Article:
Dubai Diaries: The long and short of it

anjana@khaleejtimes.com Filed on July 30, 2021

I got hair goals from my mother who had thick, long, lush hair.

Which girl hasn’t grown up dreaming about long hair! Those fairy tale-like tresses that cascade down and bounce off your shoulders. Everyone admires long hair. Having long hair is like owning a garden. It needs extensive care, every single day. I have always watched in amusement how women, well-endowed in the department of hair, spend hours disciplining their luxuriant mane.

Ask them how they manage their hair, and they will let out a torrent of complaints about how difficult and time-consuming it is to wash, dry and tie it. Suggest they chop it off to make life easier, and you are inviting sneers and scorn from a wounded soul.

I got hair goals from my mother who had thick, long, lush hair. Apparently, her crowning glory was an object of envy in the little town where we lived. Everywhere I went, people would turn me around and run their hands through my mop and say, “Not even half as beautiful as your mother’s.” And I will be told — yet another time — about the fabled beauty of her locks that dangled up to the back of her knees when she was in her 20s.

I used to imagine my mom curling up alongside her plaited hair every night. My mom would validate my imagination and say that is exactly what she did. “All that is gone now. I lost so much hair after I gave birth,” my mom would say caressing her still waist-long locks.

Because length is tied to femininity, I think women are conditioned to love long hair. It is a prerequisite to looking attractive. My grandmom used to say girls need long hair to get a good husband. A woman is not allowed to own her hair and do whatever she pleases with it. In patriarchal societies, it is still tied to a family’s honour. A woman with short hair is a disgrace.

Growing up, I was the only girl among my friends who had ‘permission’ to trim my hair and try a few new cuts that was in vogue. My mom was a sport and would take me to salons and ask for haircuts that did not compromise on the length. I remember the ruckus I caused when I once pushed the limits and chopped off my hair up to my shoulders. My hair escapade was greeted with a deafening silence at home… that lasted almost a week.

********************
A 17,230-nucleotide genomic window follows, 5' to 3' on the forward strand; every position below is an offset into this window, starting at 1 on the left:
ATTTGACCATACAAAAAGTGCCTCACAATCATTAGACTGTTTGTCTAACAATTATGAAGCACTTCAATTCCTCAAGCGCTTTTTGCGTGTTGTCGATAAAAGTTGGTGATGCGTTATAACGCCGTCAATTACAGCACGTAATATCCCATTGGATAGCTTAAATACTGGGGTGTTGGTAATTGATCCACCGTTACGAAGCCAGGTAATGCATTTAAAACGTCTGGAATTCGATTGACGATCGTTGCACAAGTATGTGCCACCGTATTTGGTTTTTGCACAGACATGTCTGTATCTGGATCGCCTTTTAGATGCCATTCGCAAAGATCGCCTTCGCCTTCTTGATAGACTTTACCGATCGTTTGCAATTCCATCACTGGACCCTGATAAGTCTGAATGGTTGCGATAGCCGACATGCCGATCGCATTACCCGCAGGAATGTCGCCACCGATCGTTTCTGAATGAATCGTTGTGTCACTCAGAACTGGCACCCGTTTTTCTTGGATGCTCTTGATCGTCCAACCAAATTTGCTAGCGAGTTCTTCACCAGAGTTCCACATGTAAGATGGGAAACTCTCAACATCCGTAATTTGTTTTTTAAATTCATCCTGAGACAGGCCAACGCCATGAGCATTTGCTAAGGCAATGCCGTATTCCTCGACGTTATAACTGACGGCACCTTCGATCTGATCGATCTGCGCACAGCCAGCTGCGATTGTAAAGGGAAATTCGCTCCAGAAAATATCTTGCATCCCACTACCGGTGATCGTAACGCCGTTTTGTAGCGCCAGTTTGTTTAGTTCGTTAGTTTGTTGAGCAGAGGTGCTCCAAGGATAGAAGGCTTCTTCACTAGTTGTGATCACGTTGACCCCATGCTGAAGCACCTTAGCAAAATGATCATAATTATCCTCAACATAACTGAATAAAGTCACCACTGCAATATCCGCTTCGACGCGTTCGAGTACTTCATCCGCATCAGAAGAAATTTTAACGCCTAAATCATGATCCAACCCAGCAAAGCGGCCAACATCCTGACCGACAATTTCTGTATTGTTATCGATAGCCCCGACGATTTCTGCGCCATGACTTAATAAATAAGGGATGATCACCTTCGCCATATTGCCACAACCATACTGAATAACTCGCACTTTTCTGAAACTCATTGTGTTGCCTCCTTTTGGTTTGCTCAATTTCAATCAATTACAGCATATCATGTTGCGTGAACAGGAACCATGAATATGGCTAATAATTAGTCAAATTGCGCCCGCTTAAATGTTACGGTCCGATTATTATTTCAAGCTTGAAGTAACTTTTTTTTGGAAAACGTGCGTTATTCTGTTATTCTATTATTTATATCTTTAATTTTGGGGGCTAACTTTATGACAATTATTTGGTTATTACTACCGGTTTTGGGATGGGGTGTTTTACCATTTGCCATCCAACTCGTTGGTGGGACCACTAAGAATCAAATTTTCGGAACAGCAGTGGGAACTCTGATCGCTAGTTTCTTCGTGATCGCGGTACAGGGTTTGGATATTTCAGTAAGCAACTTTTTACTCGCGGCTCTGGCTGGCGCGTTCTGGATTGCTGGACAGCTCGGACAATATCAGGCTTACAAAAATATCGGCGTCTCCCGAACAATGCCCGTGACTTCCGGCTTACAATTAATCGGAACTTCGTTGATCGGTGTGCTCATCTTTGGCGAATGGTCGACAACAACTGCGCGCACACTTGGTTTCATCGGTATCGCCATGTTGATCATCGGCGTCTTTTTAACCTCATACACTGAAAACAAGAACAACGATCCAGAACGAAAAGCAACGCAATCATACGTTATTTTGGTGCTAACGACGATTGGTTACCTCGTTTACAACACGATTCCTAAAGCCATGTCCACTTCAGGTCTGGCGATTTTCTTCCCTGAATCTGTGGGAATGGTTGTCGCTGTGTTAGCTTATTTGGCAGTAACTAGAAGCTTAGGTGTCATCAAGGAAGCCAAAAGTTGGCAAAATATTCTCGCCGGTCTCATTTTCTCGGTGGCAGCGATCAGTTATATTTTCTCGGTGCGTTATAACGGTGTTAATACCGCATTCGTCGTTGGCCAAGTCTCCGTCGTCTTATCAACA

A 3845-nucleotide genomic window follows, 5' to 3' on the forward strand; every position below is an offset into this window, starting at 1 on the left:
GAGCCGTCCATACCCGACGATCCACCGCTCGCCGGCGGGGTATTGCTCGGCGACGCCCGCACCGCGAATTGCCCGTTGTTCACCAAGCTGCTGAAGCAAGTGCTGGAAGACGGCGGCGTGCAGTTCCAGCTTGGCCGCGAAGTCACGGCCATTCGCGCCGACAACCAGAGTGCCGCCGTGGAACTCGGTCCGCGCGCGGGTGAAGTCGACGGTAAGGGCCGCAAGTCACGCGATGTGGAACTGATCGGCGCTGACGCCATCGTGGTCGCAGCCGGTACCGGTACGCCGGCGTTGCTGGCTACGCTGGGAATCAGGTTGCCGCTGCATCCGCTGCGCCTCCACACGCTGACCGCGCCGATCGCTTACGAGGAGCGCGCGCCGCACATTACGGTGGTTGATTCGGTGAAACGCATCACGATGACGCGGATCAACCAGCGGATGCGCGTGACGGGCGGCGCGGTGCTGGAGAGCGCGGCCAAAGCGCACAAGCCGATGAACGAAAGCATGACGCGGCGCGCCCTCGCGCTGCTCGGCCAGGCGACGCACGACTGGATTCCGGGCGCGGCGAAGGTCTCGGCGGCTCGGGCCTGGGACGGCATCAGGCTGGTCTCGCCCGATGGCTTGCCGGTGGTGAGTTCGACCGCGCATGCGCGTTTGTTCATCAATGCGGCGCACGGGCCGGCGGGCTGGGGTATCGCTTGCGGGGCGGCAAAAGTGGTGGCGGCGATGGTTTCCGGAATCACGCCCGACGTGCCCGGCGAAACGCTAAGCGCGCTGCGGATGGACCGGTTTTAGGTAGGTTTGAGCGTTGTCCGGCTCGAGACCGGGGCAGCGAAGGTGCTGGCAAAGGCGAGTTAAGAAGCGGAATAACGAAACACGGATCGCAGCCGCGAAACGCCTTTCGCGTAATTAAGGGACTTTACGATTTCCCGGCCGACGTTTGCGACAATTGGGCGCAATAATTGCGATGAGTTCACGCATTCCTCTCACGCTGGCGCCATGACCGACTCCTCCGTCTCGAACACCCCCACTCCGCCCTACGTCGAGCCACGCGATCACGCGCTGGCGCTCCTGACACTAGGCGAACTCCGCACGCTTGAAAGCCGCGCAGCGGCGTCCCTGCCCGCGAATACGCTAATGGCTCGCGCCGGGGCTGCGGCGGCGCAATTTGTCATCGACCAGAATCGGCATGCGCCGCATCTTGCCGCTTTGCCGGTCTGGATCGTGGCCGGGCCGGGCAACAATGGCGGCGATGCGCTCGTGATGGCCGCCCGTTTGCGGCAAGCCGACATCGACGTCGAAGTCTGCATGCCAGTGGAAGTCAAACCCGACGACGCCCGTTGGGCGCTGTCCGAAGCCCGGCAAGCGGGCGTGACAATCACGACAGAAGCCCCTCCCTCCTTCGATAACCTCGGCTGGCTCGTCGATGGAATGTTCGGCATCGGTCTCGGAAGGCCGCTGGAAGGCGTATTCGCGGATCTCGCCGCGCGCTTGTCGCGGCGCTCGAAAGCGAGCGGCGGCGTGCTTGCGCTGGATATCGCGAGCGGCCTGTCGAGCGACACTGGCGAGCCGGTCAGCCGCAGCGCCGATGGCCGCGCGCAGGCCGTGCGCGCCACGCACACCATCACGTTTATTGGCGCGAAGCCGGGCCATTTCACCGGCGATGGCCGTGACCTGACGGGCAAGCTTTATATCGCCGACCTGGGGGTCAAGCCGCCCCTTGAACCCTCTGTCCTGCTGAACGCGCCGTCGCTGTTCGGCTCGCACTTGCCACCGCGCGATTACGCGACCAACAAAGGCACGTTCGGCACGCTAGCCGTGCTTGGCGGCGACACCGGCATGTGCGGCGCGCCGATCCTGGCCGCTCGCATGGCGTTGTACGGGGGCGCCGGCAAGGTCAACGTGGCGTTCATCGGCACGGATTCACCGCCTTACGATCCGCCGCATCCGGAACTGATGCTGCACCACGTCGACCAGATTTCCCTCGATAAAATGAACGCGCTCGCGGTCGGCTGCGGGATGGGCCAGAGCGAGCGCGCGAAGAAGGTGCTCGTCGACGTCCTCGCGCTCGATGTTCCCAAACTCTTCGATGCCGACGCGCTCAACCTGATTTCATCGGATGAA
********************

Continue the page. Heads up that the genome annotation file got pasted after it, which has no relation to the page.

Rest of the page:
They say, whenever a woman cuts her hair, she is about to change something in her life. When she is ready for a new start, first thing she does is chop off those dead inches. She is making a political statement that she owns her body and will decide what she wants to do with her life.

Sometimes, it is much simpler. She just needs a change. Last week, I just got liberated from the weight of my locks.

“Is everything okay?” a concerned Facebook friend messaged me. He thought I was ‘brave’, to cut my own hair. I just wanted to feel the breeze behind my neck this summer. That is the long and short of it. It is a grave misunderstanding that emotions are always tangled with the tresses.


Anjana Sankar

Anjana Sankar is a UAE-based journalist chasing global stories of conflict, migration and human rights. She has reported from the frontlines of the wars in Yemen and Syria and has extensively written on the refugee crisis in Bangladesh, Iraq and Europe. From interviewing Daesh militants to embedding with the UAE army in Yemen, and covering earthquakes, floods, terrorist attacks and elections, she has come out scathe-free from the most dangerous conflict zones of the world. Riding on over 14 years of experience, Anjana currently is an Assistant Editor with Khaleej Times and leads the reporting team. She often speaks about women empowerment on her Facebook page that has 40,000 plus followers.


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